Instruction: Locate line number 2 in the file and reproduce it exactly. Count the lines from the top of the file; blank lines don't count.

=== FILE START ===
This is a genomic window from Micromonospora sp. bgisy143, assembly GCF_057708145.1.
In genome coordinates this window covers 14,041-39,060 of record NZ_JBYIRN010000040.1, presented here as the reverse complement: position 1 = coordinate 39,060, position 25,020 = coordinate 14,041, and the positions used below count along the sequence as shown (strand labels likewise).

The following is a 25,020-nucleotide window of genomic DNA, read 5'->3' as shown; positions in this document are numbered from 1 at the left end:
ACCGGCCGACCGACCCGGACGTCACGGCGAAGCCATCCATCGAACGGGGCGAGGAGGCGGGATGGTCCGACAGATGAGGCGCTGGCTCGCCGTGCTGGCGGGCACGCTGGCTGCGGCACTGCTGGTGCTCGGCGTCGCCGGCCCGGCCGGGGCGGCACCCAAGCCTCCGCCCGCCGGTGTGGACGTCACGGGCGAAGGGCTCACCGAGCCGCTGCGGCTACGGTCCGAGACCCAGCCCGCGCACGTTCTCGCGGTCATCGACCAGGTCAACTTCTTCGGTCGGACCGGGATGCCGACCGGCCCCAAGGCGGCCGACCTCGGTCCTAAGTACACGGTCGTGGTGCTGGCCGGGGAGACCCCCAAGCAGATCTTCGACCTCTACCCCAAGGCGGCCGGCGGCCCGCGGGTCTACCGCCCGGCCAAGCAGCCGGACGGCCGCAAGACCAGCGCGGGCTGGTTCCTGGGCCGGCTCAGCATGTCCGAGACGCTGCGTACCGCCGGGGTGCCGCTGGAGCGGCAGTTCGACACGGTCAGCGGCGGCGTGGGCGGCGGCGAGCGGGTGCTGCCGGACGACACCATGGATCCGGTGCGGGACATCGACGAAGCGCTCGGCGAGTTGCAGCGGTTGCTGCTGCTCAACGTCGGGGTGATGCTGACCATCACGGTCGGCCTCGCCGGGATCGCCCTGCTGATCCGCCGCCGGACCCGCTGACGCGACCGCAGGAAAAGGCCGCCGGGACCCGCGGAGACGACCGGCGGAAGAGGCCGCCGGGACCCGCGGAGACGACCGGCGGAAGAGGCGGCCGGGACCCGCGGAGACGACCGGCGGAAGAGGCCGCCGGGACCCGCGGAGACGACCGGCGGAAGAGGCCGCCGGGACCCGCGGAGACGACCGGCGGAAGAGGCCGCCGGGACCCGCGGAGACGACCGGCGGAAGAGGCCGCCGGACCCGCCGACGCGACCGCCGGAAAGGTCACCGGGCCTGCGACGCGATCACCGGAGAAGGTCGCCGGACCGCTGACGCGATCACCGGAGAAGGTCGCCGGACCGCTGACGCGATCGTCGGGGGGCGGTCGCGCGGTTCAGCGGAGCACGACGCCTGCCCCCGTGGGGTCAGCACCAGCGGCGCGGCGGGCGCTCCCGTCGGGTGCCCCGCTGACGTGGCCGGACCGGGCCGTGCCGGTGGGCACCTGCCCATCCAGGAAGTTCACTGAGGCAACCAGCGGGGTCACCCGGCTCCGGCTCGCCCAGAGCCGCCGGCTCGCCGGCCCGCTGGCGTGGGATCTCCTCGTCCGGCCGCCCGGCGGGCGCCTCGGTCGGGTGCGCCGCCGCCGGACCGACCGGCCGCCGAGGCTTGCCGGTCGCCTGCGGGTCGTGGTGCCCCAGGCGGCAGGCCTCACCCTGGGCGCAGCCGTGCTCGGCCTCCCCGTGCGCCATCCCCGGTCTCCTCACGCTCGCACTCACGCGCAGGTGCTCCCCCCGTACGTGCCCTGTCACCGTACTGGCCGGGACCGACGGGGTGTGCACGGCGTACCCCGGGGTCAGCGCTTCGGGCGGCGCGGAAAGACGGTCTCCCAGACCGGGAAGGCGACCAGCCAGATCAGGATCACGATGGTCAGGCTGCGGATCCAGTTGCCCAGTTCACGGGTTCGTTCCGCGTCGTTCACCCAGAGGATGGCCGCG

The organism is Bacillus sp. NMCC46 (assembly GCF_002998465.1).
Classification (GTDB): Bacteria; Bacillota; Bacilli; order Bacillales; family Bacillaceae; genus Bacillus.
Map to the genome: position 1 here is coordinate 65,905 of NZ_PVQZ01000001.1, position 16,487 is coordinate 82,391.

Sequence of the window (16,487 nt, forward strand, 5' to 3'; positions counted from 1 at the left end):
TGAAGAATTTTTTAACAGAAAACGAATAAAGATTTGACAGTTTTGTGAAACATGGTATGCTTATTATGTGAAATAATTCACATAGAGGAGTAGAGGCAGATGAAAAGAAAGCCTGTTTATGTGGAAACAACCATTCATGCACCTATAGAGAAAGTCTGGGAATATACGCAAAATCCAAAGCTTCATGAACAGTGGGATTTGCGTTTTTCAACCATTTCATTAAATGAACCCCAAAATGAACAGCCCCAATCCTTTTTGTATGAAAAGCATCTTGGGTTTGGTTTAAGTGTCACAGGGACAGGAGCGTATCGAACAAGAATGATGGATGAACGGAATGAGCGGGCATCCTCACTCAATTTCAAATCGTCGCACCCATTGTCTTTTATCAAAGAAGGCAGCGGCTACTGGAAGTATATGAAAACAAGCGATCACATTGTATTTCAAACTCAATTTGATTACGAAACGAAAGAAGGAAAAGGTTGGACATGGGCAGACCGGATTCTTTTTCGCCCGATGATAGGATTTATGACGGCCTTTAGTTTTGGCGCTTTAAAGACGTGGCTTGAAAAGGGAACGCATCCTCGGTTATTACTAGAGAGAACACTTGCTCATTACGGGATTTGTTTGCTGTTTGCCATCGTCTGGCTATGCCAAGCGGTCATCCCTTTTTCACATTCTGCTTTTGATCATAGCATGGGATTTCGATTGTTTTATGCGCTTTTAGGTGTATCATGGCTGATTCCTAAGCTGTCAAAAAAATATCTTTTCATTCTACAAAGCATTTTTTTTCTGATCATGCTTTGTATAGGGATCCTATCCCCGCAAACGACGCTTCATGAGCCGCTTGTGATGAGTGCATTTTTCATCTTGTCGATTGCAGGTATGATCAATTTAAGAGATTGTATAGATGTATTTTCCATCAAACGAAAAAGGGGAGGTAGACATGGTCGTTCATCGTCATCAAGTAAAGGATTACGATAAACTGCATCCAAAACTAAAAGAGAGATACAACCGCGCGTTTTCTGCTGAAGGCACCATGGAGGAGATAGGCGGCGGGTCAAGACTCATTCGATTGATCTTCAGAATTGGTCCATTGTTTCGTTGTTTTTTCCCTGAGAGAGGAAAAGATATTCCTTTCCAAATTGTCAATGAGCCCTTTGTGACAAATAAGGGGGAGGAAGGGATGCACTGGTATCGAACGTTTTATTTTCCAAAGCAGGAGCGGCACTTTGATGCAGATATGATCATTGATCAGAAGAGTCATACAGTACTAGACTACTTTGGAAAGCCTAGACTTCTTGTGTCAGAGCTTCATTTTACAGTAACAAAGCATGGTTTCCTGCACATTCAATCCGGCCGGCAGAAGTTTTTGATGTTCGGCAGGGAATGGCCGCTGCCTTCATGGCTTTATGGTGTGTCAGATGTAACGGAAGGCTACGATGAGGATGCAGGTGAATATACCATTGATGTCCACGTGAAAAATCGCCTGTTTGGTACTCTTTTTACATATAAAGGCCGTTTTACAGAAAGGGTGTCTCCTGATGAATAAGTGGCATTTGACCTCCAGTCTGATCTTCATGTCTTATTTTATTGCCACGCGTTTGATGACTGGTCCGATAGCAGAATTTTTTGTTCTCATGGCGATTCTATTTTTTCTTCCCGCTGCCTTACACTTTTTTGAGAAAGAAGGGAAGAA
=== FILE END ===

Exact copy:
In genome coordinates this window covers 14,041-39,060 of record NZ_JBYIRN010000040.1, presented here as the reverse complement: position 1 = coordinate 39,060, position 25,020 = coordinate 14,041, and the positions used below count along the sequence as shown (strand labels likewise).